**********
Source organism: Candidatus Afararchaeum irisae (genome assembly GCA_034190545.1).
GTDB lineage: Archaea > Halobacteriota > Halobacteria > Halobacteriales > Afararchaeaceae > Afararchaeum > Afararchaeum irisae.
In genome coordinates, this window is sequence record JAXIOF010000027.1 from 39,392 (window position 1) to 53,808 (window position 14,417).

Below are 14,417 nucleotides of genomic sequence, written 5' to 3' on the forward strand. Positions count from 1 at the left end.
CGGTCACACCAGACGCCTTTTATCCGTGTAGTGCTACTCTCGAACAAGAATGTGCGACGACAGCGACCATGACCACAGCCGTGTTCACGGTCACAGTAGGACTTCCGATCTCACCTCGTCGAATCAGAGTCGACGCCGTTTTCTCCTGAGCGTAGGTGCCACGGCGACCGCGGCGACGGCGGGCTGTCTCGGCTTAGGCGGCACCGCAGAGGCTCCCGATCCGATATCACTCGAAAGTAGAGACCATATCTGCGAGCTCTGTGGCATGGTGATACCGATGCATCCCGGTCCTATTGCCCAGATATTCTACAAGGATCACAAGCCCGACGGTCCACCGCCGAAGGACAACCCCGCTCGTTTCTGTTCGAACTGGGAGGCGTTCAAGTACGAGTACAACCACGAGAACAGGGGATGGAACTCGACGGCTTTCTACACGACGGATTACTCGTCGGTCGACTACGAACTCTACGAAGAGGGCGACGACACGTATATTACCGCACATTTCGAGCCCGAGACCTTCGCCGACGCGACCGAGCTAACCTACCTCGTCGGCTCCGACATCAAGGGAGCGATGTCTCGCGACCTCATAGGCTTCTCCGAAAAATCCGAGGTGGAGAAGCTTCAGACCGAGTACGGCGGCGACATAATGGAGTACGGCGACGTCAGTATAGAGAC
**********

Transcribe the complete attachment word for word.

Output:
Source organism: Candidatus Afararchaeum irisae (genome assembly GCA_034190545.1).
GTDB lineage: Archaea > Halobacteriota > Halobacteria > Halobacteriales > Afararchaeaceae > Afararchaeum > Afararchaeum irisae.
In genome coordinates, this window is sequence record JAXIOF010000027.1 from 39,392 (window position 1) to 53,808 (window position 14,417).

Below are 14,417 nucleotides of genomic sequence, written 5' to 3' on the forward strand. Positions count from 1 at the left end.
CGGTCACACCAGACGCCTTTTATCCGTGTAGTGCTACTCTCGAACAAGAATGTGCGACGACAGCGACCATGACCACAGCCGTGTTCACGGTCACAGTAGGACTTCCGATCTCACCTCGTCGAATCAGAGTCGACGCCGTTTTCTCCTGAGCGTAGGTGCCACGGCGACCGCGGCGACGGCGGGCTGTCTCGGCTTAGGCGGCACCGCAGAGGCTCCCGATCCGATATCACTCGAAAGTAGAGACCATATCTGCGAGCTCTGTGGCATGGTGATACCGATGCATCCCGGTCCTATTGCCCAGATATTCTACAAGGATCACAAGCCCGACGGTCCACCGCCGAAGGACAACCCCGCTCGTTTCTGTTCGAACTGGGAGGCGTTCAAGTACGAGTACAACCACGAGAACAGGGGATGGAACTCGACGGCTTTCTACACGACGGATTACTCGTCGGTCGACTACGAACTCTACGAAGAGGGCGACGACACGTATATTACCGCACATTTCGAGCCCGAGACCTTCGCCGACGCGACCGAGCTAACCTACCTCGTCGGCTCCGACATCAAGGGAGCGATGTCTCGCGACCTCATAGGCTTCTCCGAAAAATCCGAGGTGGAGAAGCTTCAGACCGAGTACGGCGGCGACATAATGGAGTACGGCGACGTCAGTATAGAGAC